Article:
- STOP SMOKING!!-smoking accelerates PAD
- Lose weight-decreases stress on extremities and decrease plaque formation
- Healthy nutriton- DASH diet, low cholesterol, adequate protein and vitamins A,C and Zinc
What are some Hmg-coa-reductase inhibitors?
- THE STATINS
- Atorvastatin (Lipitor)
- Fluvastatin (Lescol)
- Lovastatin (Mevacor)
- Pravastatin (Pravachol)
- Rosuvastatin (Crestor)
- Simvastatin (Zocor)
What are some non-surgical interventions for PAD?
- Exercise (promotes collateral circulation) and positions
- Promote vasodilation with warmth and medications (no massage!)
What are two drugs that pharmacologically manage PAD along with the statins?
- Pentoxyfylline (Trental): reduces blood viscosity and improves supply of 02 blood to muscles
- Cilosstazol (Pletaal): inhibits platelet aggregation and increases vasodilation
What are some surgical interventions for PAD?
- Percutaneous transluminal angioplasty
What is a DVT?
- Deep Vein Thrombosis: Most common type of thrombosis. Also known as Thrombophlebitis
- Blood clot resulting from virchows Triad
- Embolus- the formation of a traveling clot
Who is at risk for a DVT?
- Hip Surgery
- Total Knee Replacement
- Open Prostate surgery
- Ulcerative colitis
- Heart Failure
- Oral Contraceptives
- Venous Phlebitis
What are the s/s of a DVT?
- Warmth, edema, erythema, induration and pain of one limb
- Non symmetrical lower extremity pulses
- Homan's sign is not considered a good way to diagnose DVT
What diagnostic tests are used for DVT?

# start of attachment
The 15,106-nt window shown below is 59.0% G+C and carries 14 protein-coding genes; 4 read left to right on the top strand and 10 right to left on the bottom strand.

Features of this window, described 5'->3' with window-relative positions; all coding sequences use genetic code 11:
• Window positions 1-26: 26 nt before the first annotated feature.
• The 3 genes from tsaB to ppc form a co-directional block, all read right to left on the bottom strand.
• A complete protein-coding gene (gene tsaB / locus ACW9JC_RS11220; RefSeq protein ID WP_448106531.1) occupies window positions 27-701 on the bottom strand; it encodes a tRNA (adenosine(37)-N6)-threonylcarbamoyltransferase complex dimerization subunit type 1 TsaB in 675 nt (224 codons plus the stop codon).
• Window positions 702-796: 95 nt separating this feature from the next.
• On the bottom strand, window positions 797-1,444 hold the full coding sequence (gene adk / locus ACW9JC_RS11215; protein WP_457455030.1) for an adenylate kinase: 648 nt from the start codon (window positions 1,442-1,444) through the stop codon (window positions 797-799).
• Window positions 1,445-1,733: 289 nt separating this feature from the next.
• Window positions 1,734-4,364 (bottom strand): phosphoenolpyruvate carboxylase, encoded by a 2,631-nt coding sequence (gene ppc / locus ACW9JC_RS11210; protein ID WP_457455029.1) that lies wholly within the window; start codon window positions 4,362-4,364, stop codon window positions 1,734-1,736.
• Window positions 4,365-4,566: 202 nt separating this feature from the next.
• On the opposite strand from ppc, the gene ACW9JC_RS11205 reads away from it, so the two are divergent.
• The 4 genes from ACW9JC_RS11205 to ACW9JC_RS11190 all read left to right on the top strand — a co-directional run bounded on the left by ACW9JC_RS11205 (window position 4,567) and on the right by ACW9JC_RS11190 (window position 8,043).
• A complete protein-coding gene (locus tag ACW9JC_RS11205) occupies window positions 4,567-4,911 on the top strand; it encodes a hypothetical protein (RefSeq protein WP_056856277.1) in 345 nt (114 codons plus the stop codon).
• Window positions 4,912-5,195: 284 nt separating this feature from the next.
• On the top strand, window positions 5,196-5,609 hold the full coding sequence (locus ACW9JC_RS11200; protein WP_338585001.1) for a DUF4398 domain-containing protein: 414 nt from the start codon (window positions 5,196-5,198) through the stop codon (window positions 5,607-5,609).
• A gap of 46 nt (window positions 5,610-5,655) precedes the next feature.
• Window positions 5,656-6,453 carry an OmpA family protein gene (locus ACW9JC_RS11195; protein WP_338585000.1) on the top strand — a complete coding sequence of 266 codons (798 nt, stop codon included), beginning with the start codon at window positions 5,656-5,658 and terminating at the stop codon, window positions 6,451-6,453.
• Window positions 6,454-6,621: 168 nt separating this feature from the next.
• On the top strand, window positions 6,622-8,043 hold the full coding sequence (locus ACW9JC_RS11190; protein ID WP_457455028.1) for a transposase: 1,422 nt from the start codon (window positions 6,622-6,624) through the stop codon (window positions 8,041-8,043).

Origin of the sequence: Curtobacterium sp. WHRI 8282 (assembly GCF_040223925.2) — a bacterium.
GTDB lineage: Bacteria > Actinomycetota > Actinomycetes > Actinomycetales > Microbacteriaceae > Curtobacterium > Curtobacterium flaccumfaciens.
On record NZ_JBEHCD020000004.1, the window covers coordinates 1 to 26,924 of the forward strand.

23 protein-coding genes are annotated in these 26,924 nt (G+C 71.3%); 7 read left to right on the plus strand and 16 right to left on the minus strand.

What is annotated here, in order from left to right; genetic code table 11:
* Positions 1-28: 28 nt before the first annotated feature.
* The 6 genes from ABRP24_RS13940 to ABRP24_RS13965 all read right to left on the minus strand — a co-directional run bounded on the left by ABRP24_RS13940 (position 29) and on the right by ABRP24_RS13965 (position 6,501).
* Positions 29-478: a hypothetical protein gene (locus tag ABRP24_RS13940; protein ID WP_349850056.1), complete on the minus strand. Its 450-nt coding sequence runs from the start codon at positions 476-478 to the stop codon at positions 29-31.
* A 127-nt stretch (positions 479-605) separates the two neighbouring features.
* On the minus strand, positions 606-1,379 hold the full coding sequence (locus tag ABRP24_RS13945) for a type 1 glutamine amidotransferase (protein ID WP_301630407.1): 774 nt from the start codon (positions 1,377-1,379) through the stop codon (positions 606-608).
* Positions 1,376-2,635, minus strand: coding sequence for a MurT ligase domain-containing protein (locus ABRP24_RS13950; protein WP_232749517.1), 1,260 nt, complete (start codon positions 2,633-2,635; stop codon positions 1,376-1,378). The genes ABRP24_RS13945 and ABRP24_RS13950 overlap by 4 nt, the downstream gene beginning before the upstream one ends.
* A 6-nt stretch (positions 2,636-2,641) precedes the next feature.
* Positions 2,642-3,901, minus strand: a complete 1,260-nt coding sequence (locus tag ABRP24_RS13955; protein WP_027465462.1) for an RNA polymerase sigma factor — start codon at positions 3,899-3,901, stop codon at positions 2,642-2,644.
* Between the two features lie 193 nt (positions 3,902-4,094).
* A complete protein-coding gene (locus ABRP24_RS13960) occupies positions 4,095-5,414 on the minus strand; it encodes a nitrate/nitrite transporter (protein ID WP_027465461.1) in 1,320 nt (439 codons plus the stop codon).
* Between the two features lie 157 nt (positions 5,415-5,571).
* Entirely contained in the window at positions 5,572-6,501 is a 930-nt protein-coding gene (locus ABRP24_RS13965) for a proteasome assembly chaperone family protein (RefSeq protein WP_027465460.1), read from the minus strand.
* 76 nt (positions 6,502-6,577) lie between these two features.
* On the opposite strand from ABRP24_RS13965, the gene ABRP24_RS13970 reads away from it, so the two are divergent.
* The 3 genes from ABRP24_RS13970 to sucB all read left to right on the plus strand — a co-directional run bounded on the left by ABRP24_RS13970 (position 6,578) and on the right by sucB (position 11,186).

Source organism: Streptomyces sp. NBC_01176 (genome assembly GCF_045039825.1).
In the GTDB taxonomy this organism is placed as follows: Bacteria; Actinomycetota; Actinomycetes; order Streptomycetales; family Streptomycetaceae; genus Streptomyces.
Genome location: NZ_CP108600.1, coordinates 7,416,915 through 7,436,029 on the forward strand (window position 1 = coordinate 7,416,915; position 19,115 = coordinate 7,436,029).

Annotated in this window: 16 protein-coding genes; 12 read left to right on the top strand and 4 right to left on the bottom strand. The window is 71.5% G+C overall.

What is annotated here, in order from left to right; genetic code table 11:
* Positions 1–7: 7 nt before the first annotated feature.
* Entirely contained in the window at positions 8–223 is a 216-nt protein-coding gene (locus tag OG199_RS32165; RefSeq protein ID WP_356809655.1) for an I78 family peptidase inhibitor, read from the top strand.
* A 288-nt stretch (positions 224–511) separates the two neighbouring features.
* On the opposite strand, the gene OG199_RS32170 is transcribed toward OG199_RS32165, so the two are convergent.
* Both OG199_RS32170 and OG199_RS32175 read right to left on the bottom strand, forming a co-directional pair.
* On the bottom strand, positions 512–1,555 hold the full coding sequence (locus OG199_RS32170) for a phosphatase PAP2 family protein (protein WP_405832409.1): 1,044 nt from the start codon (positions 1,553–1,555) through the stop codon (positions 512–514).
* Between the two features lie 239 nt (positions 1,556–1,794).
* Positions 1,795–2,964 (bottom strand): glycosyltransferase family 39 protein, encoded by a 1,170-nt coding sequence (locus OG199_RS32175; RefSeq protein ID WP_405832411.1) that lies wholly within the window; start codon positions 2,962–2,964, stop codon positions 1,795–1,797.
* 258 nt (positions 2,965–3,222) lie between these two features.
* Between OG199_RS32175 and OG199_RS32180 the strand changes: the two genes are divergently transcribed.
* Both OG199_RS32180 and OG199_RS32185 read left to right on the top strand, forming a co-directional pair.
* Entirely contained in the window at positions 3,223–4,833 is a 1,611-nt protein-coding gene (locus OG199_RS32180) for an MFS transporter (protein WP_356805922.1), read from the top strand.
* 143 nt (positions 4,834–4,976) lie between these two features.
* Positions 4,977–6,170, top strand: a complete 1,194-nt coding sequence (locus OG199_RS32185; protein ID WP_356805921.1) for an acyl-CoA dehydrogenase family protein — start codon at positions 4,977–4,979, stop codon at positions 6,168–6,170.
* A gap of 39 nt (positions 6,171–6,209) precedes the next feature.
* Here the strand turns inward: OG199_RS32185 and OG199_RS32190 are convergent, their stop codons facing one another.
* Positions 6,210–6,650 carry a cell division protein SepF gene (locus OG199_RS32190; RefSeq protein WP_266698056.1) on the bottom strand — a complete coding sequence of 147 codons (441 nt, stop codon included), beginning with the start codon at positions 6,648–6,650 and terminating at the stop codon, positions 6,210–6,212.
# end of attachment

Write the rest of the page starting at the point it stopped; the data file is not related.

- Venous Duplex Sonography
- D-Dimer lab is a marker for coagulation activation
- Doppler Study of venous circulation sounds
What is the treatment for DVT?
- Thrombectomy and IVC filter
- IV Heparin & Oral Coumadin
- Warmth and elevation of legs to promote vasodilation (no massage)
- SCDs and Compression stocking
What is some teaching to prevent DVT?
- Do not cross legs
- Stop Smoking
- Exercise regularly
- Limit Salt intake (water retention)
What is the difference between a venous and arterial ulcer?
- Venous are more common on areas of pressure
- Arterial tend to be more painful
- Arterial have a deep, cut out look to them
- Venous are covered in slough, edges are not well defined and may have pigmentation around edges
What is the preoperative and postoperative nursing actions for Surgical management of PAD?
- Preoperative: education and baseline vitals
- Postoperative: Deep breathing every 1-2hr
- Monitor for graft occlusion (emergency!)
- Monitor for compartment syndrome
- access for infection
What are the 6 P's of Arterial Insufficiency?
- Pain: Sudden acute pain
- Pallor: With a clear demarkation
- Pulselessness: decreased below occlusion
- Paresthesia: decreased sensation in limb, tingling and the feeling of it "falling asleep"
- Paralysis: decreased sensory and motor function
- Poikilothermia: coldness in the limbs
How would you identify compartment syndrome and how is it treated?
- Compartment syndrome is a swelling of the fascia in the muscles that swells the muscles more than the skin can hold
- This is seen by tight, shiny skin and unrelieved pain
- The blocks off blood flow and may lead to an amputation
- Treatment is a fasciotomy to return blood flow
- The wound may remain open as swelling subsides and stitched back together over a certain amount of time
What is virchow's triad?
- Endothelial injury (vessel injury)
- Blood Stasis
*perfect condition for a thrombus and thromboembolism